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Learning About Typical Versus Problem Behaviour in Teens

What's the difference between typical and problem behaviour?

Teen behaviours can be confusing and frustrating for adults. But a lot of those behaviours are happening for a reason. Many teen behaviours are signs of growth toward adulthood.

Problem behaviour is often an extreme form of common or typical behaviours. Something might be a problem behaviour when it:

  • Causes more severe, long-term consequences. Examples might include damaging important relationships, getting into legal trouble, and failing in school.
  • Causes physical or emotional harm. The harm may be either to the teen themself or to people close to them.

What are some examples of typical versus problem behaviour?

Teenagers are going through intense physical, emotional, and mental changes. Here are some of the types of growth that happen in teens, with examples of behaviours you might see.

Remember, even if a behaviour is common in teens, it doesn't mean that you should allow or encourage it. Remind your teen of your rules. And talk with your teen about choices that have long-term consequences.

  • Forming their own identity. Teens are figuring out who they are and what they believe.
    • Typical teen behaviour might include:
      • Spending more time with friends and less time with family.
      • Spending more time in their room alone.
      • Trying out different personal styles (clothing, hair, makeup, etc.).
      • Trying out different hobbies or having shifting interests.
      • Experimenting with alcohol or drugs.
    • Signs of a problem might include:
      • Complete withdrawal from parents and family.
      • Forming a habit of using drugs or alcohol. Or a teen may show signs of a substance use disorder. These signs include things like having problems with school, work, or relationships because of drugs or alcohol.

    Talk with your teen about the risks of using drugs or alcohol. Drug and alcohol use can cause physical harm. And even experimental use is illegal for teens. Getting caught could have big legal consequences.

  • Exploring closeness in relationships. Part of becoming an adult means learning how to have intimate relationships. These could be close friendships with intimate emotions. Or they might be romantic relationships with sexual intimacy.
    • Typical teen behaviour may include:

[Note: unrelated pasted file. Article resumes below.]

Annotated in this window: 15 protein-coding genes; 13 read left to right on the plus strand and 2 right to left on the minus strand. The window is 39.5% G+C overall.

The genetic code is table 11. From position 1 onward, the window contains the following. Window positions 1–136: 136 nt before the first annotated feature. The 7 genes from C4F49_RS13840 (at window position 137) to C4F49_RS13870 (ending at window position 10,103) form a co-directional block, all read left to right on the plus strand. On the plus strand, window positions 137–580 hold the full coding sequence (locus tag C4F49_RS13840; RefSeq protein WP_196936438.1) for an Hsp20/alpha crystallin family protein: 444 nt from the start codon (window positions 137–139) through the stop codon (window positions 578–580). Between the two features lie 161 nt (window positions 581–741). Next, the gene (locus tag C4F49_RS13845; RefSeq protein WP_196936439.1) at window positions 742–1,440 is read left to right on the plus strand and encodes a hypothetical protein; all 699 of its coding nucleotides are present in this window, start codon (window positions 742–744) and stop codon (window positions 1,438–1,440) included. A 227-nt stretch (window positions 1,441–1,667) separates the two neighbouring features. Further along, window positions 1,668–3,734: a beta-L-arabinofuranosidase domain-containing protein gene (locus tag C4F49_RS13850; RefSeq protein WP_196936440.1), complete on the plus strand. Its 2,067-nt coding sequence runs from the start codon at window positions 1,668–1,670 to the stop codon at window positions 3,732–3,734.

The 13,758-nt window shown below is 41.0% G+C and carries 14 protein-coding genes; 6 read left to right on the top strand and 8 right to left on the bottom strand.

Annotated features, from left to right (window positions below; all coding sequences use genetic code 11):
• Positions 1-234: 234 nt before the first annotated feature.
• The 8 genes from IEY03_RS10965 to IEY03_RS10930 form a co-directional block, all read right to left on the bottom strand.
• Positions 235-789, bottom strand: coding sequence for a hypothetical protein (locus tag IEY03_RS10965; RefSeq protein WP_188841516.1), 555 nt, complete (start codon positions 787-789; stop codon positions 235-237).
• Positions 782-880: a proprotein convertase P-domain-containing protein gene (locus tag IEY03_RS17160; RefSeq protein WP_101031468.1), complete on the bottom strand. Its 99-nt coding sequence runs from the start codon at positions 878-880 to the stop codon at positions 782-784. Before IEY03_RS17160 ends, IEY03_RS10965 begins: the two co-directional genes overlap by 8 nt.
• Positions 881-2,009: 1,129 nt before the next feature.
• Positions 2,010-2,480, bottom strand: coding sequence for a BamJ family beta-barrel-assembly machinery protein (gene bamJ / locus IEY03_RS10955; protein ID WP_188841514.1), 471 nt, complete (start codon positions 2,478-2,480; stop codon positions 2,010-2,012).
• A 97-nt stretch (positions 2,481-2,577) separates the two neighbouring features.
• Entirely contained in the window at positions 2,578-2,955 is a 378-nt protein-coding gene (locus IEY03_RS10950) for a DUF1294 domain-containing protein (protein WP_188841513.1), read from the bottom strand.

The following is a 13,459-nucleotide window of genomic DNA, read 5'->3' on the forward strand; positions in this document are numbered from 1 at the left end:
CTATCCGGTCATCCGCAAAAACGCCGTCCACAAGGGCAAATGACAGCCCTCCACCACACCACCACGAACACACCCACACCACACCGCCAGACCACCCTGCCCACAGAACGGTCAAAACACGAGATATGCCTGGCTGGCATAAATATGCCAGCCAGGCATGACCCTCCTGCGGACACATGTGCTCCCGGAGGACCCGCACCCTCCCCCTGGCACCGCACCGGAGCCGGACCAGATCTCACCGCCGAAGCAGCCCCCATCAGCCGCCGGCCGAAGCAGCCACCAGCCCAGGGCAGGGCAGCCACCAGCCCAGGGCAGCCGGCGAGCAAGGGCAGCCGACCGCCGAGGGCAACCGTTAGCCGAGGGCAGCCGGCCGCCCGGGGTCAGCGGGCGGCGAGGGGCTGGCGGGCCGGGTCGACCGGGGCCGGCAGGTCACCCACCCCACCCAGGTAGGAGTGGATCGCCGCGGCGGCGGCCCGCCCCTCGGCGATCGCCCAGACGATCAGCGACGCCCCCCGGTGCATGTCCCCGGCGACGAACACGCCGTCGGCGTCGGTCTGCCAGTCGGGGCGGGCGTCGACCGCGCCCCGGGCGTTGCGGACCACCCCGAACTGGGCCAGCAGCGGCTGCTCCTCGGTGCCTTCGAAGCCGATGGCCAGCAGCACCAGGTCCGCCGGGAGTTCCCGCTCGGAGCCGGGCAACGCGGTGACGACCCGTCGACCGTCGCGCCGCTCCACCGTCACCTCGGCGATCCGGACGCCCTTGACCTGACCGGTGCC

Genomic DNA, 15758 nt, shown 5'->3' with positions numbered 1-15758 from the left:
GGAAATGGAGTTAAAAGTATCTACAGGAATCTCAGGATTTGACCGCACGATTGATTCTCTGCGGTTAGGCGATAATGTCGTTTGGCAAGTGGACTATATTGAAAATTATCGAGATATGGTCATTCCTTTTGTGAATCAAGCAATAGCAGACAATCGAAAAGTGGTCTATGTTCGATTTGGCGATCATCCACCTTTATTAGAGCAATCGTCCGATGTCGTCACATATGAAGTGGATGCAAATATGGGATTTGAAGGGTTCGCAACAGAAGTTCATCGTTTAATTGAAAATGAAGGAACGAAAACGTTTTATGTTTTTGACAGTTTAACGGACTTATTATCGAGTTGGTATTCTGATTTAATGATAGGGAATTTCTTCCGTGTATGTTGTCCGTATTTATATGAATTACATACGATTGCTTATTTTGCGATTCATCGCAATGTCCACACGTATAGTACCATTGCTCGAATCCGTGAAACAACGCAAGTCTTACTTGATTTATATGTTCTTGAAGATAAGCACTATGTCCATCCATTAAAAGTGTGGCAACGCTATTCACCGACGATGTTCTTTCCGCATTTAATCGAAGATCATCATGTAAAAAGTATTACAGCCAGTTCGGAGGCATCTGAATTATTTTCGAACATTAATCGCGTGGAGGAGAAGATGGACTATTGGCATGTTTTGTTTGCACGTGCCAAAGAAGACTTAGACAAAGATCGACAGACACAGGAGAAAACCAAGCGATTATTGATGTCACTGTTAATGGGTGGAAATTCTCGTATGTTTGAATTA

• Having intense friendships.
      • Being very influenced by peers.
      • Focusing intensely on a "crush" or love interest.
      • Being more curious about sex and intimacy. Or teens may explore physical intimacy through dating and sex.
    • Signs of a problem might include:
      • A sudden change in peer group. This is especially true if the new group seems to be a negative influence.
      • Risky sexual behaviour. A teen may have unprotected sex or have many sex partners at the same time. Or they may have a string of sexual relationships that don't last long.
  • Adjusting to a changing body. The teen years are a time of lots of physical changes. It can take some time for your teen to get used to their maturing body.
    • Some typical behaviours may include:
      • Taking a long time to get ready to go out.
      • Being more focused on how they look and how others look.
      • Acting shy or self-conscious.
    • Signs of a problem might include:
      • Being very critical of their body or how they look.
      • Overeating regularly, restricting food, or purging.
  • Showing more independence. Teens often start pushing away from their parents so they can start to make their own decisions about what they do and how they want to be.
    • Typical teen behaviour might include:
      • Testing boundaries and breaking rules.
      • Not wanting help from their parents.
      • Not wanting to share what's going on in their lives.
      • Rejecting things they enjoyed or cared about in childhood.
      • Having mood swings or arguing a lot.
    • Signs of a problem might include:
      • Running away from home.
      • Refusing to go to school, or skipping classes.
      • Having temper outbursts that become violent.
      • Being moody, anxious, or withdrawn beyond what seems typical for your teen. Or they may seem to feel sad or "down" more days than not.
      • Self-harming or talking about suicide. If this happens with your teen, get help from a counsellor. If it's an emergency, call 911.

Where to get help 24 hours a day, 7 days a week

If your teen talks about suicide, self-harm, a mental health crisis, a substance use crisis, or any other kind of emotional distress, get help right away.

  • Call or text Canada's suicide and crisis hotline at 988.
  • Call Talk Suicide Canada: 1-833-456-4566 or text 45645 (4 p.m. to midnight ET).
  • Kids or teens can call Kids Help Phone: 1-800-668-6868 or text CONNECT to 686868.
  • Go to the Talk Suicide Canada website at or the Kids Help Phone website at for more information.

Consider saving these numbers in your phone.

Try to handle the common behaviours as best you can. Remind yourself that this phase won't last forever. Teens eventually become adults.

If you see problem behaviours, take them seriously and address them quickly. Get help from a doctor, counsellor, or other professional if needed.

Care instructions adapted under license by your healthcare professional. If you have questions about a medical condition or this instruction, always ask your healthcare professional. Healthwise, Incorporated disclaims any warranty or liability for your use of this information.